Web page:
Of course walk forward validation is not restricted to just expanding by one period. Here is where you would want to match your test data as closely as possible. Depending on your data’s frequency, model type (arima, ets, GBM…etc) or even your objective, you might want to define a different initial length, period of data gain as well as horizon to validate on.

Hyndman, R.J., & Athanasopoulos, G. (2018) Forecasting: principles and practice, 2nd edition, OTexts: Melbourne, Australia.

My Python solution — walk forward cv

If you are using Professor Hyndman’s forecast package in R, then you can simply call the tsCv function which wraps around. You will need to define a function that takes in your data x as well as horizon h, which you will need to fit into tsCv().

#Fit an AR(2) model to each rolling origin subset far2 <- function(x, h){forecast(Arima(x, order=c(2,0,0)), h=h)} e <- tsCV(lynx, far2, h=1)  #Fit the same model with a rolling window of length 30 e <- tsCV(lynx, far2, h=1, window=30) 

But python users are out of luck. For sklearn, there is a time series split. But it does not allow customization of an initial period for training (which is important, for instance, if you would like to train with minimum 2–3 years of data to capture seasonality), define a period of data that will be added at each step forward as well as horizon h. Sklearn version only allows us to define n_splits, where the splits between train and validation are defined as follow:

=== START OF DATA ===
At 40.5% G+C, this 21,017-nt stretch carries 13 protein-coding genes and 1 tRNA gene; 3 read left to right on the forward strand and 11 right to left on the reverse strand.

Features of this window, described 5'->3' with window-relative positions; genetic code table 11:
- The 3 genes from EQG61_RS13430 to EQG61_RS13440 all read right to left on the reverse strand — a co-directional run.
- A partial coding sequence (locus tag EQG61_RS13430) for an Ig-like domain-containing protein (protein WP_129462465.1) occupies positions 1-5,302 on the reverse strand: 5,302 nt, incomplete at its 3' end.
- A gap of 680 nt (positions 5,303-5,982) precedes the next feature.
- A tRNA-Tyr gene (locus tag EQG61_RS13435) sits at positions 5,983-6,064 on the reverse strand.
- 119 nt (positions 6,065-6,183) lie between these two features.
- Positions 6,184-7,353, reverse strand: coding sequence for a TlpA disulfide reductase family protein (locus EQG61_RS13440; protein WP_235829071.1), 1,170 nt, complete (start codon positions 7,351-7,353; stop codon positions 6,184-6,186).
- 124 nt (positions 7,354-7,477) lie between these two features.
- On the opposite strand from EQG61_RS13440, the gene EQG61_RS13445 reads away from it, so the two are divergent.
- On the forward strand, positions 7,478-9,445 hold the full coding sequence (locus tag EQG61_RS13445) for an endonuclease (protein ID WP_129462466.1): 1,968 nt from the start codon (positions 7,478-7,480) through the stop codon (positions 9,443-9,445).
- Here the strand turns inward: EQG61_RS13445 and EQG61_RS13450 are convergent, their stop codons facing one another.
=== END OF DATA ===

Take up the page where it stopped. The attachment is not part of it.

Based on sklearn —

As such, I have written my own version of the expanding window that follows the grammar of sklearn below:

It works just like other sklearn CV splits which returns your data index.


Time series cross-validation is not limited to walk-forward cross-validation. A rolling window approach can also be used and Professor Hyndman also discussed Time-series bootstrapping in his textbook. Perhaps I will touch on it in another post. But for now, hope that the expanding window approach will provide an easier method to back-test for time series data!



Get the Medium app

A button that says 'Download on the App Store', and if clicked it will lead you to the iOS App store
A button that says 'Get it on, Google Play', and if clicked it will lead you to the Google Play store